Regardless of little local difficulties, the current Belgian Ambassador Rudolf Huygelen, takes time out to chat football and where to find a chilled-out brunch in Brussels…
Article by Andrew Threlfall
Belgravia is one of those parts of London that you can’t really classify as a ‘neighbourhood’. Not easily anyway. For a start there is no street market here, nowhere to exchange views on the town planners’ latest project or last night’s football scores, whilst buying half a pound, or should that be 600g, of Brussels sprouts.
Grandeur is Belgravia’s calling card. Grandeur and parallel lifestyles to London’s other rat raced eleven million. So the sprout challenge? Difficult. Brussels’ accents however can be found here. So long as I “don’t overuse the B word” I’m fine for half an hour with the Belgian ambassador, Rudolf Huygelen, over some mid-afternoon alcohol and cakes I was told. You know the B word? Good, let’s leave it there.
So Rudi, (not Rudolf, he insists on Rudi) welcomes me in and I’m getting a brief history of the oil paintings that adorn the walls working my way up the spiral staircase (quite a workout) where we are going to have a couple of Belgian beers – naturally – and catch up. When I was editor of news at Reuters I covered EU matters (see how I carefully avoided the B word) and often found myself in Brussels with a Rough Guide tucked under my arm – the book, not a homeless person – at a loose end come the early evenings.
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Rudi sighs, puts an arm round me like I just lost a winning lottery ticket and explains why I got it all so terribly wrong: let’s start with brunch he says. Sounds good. The Brussels brunch scene is particularly rich these days he tells me. “Extremely diverse and good value for money even in these days of plummeting sterling. Try Le Balmoral Milk Bar which is a classic Brussels brunch location, with a menu that takes you to the wide-open spaces of North America. Saturday & Sunday is wonderful. Le Garage à Manger is an all you can eat sweet and savoury buffet, seasonal produce and… a lot of love and care! Children are very welcome. When? Saturday & Sunday. Or The Brasserie du Prince d’Orange which, apart from its brunch, this Uccle institution also has the advantage of offering games and a playground for your children, meaning everyone can fully enjoy their relaxing Sunday outing…”
I interrupt, and thankfully, as I’m getting quite hungry his embassy staff bring over some Belgian treats for a late, late lunch.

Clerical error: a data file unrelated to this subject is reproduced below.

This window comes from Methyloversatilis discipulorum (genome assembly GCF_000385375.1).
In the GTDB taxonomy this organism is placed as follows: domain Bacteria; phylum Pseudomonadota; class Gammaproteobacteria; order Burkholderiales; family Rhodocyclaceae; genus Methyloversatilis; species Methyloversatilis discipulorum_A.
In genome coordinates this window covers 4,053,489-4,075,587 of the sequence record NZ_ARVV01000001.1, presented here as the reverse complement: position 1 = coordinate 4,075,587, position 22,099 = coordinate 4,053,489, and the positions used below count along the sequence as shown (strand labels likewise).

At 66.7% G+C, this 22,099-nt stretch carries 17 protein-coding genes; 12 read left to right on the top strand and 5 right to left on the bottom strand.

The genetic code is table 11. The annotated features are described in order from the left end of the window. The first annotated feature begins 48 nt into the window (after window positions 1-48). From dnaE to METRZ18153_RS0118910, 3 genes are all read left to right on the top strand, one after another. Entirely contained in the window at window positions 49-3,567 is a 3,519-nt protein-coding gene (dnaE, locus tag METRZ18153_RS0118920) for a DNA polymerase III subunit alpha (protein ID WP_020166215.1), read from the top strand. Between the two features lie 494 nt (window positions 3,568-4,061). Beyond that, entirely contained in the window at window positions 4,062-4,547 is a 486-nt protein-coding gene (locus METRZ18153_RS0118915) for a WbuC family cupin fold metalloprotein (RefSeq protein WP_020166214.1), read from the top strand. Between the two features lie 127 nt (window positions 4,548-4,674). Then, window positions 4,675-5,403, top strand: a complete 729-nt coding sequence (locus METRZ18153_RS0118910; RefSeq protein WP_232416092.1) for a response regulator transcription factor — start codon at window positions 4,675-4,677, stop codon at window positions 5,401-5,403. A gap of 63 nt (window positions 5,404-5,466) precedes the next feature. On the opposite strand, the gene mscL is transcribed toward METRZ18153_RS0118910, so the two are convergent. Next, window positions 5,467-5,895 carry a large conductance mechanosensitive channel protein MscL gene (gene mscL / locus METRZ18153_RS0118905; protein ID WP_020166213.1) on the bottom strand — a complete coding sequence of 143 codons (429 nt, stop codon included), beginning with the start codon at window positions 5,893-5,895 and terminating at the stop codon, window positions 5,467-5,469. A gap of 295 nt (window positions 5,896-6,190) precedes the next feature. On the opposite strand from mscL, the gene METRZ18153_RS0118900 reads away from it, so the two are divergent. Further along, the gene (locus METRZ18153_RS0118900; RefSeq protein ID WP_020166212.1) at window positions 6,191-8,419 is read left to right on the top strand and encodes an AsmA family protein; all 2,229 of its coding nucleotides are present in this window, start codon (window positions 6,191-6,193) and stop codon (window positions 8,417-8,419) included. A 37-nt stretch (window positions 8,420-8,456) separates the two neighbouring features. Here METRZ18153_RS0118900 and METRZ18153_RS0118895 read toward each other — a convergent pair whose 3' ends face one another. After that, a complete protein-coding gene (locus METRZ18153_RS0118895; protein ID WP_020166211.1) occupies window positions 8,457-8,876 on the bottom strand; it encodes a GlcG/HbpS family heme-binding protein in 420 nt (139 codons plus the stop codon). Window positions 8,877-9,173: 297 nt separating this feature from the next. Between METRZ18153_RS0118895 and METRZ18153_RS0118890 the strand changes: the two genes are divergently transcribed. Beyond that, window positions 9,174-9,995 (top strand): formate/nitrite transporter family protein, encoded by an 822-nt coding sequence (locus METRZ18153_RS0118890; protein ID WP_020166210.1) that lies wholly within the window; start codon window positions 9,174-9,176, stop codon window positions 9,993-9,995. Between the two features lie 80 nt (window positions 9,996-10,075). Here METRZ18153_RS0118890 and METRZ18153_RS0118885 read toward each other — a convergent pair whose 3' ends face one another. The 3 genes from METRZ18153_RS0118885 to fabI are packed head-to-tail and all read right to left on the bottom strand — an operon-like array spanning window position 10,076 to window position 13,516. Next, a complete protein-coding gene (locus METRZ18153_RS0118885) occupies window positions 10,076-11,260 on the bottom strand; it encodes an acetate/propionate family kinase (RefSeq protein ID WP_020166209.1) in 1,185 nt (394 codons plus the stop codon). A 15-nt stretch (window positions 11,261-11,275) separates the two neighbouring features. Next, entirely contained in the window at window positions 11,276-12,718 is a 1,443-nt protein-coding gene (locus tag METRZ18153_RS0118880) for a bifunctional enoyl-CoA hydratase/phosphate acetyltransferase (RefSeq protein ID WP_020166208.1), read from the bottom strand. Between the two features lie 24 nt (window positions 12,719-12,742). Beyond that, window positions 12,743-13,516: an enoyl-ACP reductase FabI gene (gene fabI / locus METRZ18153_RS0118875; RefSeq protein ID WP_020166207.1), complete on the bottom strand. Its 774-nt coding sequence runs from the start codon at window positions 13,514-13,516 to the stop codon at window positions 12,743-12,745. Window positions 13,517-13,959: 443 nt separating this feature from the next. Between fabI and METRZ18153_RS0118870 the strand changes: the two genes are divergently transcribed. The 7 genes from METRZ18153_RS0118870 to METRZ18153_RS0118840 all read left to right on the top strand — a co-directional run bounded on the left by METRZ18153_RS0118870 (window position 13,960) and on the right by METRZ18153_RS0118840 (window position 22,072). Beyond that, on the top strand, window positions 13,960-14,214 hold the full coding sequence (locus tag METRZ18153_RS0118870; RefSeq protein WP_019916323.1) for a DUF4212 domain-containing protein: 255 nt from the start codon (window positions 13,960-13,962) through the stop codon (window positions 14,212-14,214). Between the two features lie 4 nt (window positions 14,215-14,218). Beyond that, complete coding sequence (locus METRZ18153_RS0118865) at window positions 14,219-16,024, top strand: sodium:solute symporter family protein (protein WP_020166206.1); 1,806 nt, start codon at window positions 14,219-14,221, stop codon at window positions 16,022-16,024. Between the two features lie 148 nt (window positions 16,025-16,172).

With great honesty and humour he tells me how his own kids – maybe with one eye on B coming up swiftly on the horizon – absolutely love their trips weekend trips over here; “Most weekends they come and spend with their Dad, here in the former Royal home. As a schoolboy I used to come to London but it had a name for being very expensive. People told me that ‘oh the food is rubbish’, but no, not now, the best restaurants in the world are here. My sons finish their school on a Friday and are taking the Eurostar to come and stay here with me in this residence nearly every single weekend. They are at a boarding school during the week but take the train straight after studies to come over. And why not? This home used to be Princess Victoria, Duchess of Kent’s (the mother of Queen Victoria) residence, so it’s a beautiful place to stay.”
But let’s talk about the home of Tintin.
“I’d urge everyone to visit Brussels but there’s no specific rush because of Brexit. Brexit hasn’t happened yet let’s face it. As far as the implementation of Brexit is concerned, travel to Brussels will depend upon what the post Brexit regime will be for travellers – for example whether it will be required for people to have passports to travel instead of ID cards or even certain forms et cetera. It might have an impact in the future on tourist numbers but not right now.”
“Your readers should really try to use the parameters which measure everything from hotel performance to our museums to get the best experience. Visit Brussels is a fantastic new way to quickly and expertly prepare and get your best out of your three are four day visit.” We go through the site together and it is absolutely a wonderful tool that is setting the trends for travel operators and your casual visitor like myself to Brussels.
The time has flown by but now the Ambassador is shaking my hand and insisting that he must pop over to the embassy next door to assist with some vital paperwork: “Thibaut Courtois – the national team goalkeeper- did come to the embassy the other day and we had a good chat when he needed a new passport – and yes, it definitely was a big factor him moving from London to Real Madrid that his children lived there already. But me, I’m completely in love with London, it is as fabulous to visit as Brussels, and we’ve given you Eden Hazard of Chelsea, who I think is the greatest footballer in the world right now. I even went to see him play for Chelsea very recently against Liverpool and he scored, I know that here at the embassy we are only two miles from Stamford Bridge where the stadium is. He doesn’t get me tickets no. Haha!! It used to be chocolate and Tintin but now we are famous across the world for our football. We played beautiful football – it was very complete – in the World Cup and we deserved to beat Brazil in the quarter final but, but France were good in the semi-final.”
You’re just being very diplomatic Mr Ambassador, to your French neighbours?
“They were good haha! But….you know Andrew, the Belgian superstar footballers are all surrounded by their management…I tried to host a party for them here at the Embassy after the World Cup when we came third – the best result ever for the national team – but the management around them don’t like it (the idea) so much and for them, who determine where the players go and what they do, it is not so much of an asset to have them come here to the Ambassador’s.”